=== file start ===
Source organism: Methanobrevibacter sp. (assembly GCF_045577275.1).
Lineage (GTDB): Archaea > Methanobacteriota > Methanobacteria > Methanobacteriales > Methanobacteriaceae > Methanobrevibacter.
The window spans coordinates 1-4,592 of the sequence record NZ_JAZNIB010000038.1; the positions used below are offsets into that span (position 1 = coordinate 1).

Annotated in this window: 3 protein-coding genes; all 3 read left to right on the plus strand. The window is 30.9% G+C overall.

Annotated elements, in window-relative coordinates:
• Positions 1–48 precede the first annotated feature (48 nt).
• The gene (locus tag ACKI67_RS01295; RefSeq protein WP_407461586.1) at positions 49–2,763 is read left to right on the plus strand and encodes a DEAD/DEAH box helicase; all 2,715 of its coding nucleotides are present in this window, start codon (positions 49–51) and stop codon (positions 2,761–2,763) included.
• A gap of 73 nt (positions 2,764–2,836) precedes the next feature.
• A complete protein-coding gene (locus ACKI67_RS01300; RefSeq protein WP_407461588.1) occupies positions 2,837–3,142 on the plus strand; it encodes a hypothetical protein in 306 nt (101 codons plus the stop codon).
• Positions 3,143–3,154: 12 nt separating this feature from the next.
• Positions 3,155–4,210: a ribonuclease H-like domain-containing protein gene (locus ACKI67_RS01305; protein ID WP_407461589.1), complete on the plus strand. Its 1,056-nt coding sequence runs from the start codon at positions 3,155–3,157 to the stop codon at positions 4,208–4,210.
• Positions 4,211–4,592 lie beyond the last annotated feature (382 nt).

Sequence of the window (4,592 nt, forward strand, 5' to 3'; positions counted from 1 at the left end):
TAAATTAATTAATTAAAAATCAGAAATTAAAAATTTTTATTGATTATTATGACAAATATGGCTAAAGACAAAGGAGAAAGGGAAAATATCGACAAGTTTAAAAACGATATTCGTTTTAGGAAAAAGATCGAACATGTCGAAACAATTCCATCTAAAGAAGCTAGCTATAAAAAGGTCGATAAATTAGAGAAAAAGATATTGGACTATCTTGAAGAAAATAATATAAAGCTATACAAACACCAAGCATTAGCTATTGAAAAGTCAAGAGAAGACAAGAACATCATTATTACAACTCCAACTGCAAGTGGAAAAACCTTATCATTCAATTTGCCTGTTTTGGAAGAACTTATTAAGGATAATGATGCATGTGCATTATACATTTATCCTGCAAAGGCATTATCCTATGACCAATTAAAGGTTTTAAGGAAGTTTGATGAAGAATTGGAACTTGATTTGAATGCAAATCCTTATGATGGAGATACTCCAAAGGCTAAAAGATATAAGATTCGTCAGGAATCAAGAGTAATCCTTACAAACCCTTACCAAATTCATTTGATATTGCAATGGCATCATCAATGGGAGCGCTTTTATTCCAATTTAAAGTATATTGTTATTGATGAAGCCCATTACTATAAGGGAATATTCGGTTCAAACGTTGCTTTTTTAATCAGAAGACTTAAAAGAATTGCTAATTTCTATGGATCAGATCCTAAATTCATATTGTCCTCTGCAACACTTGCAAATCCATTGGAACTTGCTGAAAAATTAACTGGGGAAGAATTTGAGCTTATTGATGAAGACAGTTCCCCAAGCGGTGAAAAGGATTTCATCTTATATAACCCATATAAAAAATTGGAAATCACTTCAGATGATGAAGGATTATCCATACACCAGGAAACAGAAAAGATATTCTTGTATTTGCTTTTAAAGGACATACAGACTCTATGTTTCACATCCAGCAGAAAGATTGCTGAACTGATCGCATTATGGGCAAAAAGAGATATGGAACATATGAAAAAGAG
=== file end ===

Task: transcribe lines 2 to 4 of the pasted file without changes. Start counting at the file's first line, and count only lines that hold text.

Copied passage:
Lineage (GTDB): Archaea > Methanobacteriota > Methanobacteria > Methanobacteriales > Methanobacteriaceae > Methanobrevibacter.
The window spans coordinates 1-4,592 of the sequence record NZ_JAZNIB010000038.1; the positions used below are offsets into that span (position 1 = coordinate 1).

Annotated in this window: 3 protein-coding genes; all 3 read left to right on the plus strand. The window is 30.9% G+C overall.